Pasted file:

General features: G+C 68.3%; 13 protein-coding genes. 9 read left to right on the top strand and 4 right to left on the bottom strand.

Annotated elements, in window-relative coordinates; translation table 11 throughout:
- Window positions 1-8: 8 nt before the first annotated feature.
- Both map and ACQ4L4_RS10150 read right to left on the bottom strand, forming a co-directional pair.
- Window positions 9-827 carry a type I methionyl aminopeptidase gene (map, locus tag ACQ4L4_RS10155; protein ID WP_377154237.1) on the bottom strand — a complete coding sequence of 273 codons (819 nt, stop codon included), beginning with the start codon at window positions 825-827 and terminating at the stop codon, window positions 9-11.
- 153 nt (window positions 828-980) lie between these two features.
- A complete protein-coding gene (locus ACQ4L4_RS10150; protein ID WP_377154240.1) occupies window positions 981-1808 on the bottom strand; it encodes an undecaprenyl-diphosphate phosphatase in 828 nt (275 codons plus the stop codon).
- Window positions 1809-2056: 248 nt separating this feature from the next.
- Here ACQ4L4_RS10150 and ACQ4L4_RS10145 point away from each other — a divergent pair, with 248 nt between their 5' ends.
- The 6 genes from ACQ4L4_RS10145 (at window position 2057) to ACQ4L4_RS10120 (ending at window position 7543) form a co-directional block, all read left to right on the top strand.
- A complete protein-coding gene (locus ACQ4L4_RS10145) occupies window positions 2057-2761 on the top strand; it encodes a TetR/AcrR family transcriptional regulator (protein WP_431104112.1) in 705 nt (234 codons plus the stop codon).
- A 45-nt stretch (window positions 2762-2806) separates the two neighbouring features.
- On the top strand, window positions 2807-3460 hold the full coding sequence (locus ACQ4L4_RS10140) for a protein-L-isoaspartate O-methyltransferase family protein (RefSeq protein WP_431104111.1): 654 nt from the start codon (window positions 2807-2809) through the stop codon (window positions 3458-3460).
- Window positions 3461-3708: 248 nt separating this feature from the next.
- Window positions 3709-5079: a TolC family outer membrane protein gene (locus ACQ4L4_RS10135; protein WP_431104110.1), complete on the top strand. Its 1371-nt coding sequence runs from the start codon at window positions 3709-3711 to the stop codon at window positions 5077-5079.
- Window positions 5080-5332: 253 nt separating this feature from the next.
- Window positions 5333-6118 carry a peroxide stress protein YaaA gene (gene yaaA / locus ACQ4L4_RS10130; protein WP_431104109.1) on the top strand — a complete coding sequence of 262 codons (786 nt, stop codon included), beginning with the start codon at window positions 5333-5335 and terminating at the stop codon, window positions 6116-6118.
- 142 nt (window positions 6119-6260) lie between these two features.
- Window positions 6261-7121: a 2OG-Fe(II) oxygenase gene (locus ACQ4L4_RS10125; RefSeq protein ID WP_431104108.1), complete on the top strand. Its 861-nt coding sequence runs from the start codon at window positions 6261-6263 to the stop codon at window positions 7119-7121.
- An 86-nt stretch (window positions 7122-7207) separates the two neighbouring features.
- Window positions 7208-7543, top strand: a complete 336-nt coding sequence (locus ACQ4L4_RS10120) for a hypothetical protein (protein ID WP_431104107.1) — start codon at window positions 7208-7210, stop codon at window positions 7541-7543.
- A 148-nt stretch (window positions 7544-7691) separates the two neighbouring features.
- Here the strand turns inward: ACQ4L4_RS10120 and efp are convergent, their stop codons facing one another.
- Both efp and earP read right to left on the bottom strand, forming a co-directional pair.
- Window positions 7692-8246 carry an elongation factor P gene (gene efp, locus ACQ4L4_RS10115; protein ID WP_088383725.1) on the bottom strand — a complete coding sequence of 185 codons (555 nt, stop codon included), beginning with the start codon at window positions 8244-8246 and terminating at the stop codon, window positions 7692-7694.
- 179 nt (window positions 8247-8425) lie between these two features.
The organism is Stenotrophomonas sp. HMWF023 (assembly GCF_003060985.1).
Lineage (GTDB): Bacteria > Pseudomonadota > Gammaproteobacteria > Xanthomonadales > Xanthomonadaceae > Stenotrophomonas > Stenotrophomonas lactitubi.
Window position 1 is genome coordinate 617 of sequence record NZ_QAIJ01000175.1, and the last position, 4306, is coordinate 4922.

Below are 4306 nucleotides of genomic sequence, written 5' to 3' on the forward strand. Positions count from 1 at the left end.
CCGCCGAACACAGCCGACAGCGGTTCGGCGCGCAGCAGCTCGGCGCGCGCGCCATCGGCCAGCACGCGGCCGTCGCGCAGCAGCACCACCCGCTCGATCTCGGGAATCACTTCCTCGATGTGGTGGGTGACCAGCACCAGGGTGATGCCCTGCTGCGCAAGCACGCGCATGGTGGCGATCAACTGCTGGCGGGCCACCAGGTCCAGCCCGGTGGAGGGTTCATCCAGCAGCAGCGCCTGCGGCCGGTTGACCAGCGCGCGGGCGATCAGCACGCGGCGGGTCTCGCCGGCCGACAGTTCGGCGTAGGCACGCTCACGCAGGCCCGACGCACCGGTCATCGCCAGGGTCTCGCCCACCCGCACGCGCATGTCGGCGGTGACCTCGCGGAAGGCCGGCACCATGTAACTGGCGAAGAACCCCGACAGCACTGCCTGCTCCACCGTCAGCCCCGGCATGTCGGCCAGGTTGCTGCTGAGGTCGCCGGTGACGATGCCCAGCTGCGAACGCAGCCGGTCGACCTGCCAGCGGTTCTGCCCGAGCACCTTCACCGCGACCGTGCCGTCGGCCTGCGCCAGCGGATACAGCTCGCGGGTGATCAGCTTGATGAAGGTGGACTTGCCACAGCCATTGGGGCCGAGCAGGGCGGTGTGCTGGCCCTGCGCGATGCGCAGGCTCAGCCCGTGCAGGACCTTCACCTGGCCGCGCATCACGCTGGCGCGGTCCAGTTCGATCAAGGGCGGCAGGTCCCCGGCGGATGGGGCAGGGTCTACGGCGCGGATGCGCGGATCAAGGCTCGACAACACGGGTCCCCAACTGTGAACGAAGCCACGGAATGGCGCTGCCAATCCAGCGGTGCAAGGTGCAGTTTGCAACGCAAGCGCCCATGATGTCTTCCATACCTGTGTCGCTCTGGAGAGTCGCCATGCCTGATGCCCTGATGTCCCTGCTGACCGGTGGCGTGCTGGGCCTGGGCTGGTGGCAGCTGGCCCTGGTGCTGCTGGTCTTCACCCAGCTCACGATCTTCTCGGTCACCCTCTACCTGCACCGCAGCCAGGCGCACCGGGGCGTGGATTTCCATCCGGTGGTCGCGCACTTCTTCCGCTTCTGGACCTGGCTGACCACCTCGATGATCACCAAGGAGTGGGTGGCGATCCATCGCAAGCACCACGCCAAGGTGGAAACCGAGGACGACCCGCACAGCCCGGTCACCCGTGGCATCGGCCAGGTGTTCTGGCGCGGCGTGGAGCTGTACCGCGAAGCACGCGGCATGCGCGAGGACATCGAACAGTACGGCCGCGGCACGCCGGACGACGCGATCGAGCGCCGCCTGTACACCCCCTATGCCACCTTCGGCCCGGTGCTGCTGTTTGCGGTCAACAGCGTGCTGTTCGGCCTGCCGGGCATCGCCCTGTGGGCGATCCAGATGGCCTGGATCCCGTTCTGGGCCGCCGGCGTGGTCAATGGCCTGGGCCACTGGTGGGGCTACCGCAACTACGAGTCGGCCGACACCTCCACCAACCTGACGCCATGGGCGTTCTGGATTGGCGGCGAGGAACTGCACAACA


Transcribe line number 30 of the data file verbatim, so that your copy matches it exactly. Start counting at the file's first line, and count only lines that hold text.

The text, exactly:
Below are 4306 nucleotides of genomic sequence, written 5' to 3' on the forward strand. Positions count from 1 at the left end.